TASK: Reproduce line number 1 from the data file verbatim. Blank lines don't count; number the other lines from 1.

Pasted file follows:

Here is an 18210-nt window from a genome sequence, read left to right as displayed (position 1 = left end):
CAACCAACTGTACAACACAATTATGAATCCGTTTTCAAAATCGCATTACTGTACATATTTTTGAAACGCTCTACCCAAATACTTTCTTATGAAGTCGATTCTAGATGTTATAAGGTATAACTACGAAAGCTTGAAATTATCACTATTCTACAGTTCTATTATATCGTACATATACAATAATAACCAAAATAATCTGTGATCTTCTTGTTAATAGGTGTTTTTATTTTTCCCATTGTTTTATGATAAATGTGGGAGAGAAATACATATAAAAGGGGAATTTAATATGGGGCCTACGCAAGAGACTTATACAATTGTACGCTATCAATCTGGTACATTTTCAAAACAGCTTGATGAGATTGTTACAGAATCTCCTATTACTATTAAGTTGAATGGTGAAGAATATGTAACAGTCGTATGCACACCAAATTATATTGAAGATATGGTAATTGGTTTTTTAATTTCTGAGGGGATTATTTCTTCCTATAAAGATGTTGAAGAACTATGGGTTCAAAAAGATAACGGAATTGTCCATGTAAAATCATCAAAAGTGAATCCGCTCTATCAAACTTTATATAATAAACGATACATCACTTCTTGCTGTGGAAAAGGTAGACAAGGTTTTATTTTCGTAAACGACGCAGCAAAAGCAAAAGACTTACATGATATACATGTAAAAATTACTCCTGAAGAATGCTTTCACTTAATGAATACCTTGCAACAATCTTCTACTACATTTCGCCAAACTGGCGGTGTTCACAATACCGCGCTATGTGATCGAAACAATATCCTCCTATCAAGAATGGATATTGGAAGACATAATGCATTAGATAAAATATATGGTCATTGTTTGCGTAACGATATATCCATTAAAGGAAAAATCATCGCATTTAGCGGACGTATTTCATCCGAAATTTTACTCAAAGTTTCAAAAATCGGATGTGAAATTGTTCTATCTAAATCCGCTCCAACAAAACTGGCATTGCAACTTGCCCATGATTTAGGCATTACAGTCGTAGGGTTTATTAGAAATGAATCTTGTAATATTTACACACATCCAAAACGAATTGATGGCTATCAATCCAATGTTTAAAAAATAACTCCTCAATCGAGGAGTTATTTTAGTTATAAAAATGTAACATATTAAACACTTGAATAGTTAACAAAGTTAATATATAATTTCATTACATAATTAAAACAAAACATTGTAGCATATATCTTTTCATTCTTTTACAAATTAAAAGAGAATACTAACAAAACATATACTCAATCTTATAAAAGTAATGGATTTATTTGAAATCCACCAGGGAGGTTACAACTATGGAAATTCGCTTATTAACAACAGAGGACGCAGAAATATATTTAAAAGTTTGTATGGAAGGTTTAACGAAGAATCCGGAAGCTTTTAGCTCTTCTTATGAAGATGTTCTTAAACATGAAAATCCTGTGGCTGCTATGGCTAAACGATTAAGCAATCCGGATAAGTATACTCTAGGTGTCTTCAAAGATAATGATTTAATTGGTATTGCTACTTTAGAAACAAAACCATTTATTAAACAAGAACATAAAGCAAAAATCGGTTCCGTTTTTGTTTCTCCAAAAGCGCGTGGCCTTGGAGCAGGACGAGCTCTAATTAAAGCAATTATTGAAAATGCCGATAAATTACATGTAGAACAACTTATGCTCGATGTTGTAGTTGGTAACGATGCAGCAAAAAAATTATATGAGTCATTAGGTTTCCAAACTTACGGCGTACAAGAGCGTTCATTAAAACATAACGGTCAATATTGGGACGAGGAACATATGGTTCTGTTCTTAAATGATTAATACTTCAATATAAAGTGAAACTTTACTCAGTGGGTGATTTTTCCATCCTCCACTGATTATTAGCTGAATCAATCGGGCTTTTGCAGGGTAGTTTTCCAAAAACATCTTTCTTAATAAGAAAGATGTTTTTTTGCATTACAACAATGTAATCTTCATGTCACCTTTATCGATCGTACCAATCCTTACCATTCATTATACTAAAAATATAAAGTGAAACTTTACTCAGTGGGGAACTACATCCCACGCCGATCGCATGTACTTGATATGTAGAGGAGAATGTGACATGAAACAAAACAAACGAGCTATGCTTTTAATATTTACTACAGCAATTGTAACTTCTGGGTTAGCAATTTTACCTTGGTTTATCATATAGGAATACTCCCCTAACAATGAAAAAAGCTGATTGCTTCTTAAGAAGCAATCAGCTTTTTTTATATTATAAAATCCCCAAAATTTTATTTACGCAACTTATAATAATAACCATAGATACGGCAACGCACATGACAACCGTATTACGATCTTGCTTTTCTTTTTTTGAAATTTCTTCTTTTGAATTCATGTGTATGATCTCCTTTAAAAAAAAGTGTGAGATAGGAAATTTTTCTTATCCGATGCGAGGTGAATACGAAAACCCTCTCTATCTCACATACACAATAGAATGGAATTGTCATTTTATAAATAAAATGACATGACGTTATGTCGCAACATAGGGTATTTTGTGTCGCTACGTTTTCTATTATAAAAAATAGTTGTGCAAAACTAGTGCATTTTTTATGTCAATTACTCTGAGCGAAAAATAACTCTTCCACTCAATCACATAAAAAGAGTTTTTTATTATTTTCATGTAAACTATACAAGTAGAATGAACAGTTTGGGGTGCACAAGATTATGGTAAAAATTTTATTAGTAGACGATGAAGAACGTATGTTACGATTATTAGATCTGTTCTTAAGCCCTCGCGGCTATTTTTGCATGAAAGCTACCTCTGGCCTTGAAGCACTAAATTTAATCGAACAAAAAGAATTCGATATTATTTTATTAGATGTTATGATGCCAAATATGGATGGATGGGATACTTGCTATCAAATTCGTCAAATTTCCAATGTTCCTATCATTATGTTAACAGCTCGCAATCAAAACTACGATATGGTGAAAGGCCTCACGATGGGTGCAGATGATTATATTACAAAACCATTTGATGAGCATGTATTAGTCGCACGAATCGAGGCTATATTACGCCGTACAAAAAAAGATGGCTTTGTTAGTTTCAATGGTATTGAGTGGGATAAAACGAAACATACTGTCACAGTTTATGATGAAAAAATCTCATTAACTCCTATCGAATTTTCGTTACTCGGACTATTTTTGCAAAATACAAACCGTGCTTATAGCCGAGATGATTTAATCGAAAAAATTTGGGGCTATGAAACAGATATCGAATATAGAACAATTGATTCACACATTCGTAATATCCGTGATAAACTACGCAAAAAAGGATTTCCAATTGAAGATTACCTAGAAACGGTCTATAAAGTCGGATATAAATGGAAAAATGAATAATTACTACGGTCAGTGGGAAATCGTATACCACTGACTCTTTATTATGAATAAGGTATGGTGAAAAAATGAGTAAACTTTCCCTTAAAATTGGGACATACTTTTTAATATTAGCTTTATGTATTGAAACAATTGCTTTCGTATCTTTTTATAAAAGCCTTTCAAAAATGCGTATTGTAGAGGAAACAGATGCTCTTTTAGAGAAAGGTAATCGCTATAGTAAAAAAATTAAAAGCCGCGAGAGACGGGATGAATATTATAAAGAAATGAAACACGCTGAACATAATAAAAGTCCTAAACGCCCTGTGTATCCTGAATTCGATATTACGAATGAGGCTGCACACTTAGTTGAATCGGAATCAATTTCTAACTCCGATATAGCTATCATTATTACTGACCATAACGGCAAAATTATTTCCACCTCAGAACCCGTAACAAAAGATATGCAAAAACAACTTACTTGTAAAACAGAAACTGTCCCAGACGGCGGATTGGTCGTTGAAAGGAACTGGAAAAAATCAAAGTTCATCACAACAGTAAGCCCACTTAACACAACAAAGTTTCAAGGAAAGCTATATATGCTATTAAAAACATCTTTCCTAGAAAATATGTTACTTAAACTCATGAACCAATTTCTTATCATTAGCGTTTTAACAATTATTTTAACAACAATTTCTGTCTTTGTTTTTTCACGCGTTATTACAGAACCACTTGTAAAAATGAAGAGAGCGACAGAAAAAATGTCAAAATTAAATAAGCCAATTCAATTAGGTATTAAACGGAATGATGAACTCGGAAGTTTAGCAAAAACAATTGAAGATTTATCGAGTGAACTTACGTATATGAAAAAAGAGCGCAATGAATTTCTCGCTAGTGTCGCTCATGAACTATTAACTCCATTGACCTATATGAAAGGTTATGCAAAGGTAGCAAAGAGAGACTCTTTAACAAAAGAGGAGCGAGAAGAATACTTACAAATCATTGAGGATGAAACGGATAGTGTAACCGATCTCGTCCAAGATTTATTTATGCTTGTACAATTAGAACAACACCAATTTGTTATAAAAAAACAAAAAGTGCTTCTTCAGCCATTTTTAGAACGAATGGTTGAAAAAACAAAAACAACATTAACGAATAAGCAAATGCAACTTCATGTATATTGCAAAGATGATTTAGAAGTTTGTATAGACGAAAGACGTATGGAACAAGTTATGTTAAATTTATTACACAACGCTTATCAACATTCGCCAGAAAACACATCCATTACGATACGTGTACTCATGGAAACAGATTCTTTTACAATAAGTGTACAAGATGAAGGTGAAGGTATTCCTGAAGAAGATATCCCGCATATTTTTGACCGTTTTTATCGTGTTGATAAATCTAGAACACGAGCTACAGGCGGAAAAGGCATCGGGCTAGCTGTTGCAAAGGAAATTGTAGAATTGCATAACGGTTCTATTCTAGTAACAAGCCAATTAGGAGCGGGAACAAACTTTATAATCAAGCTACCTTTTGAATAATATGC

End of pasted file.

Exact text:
Here is an 18210-nt window from a genome sequence, read left to right as displayed (position 1 = left end):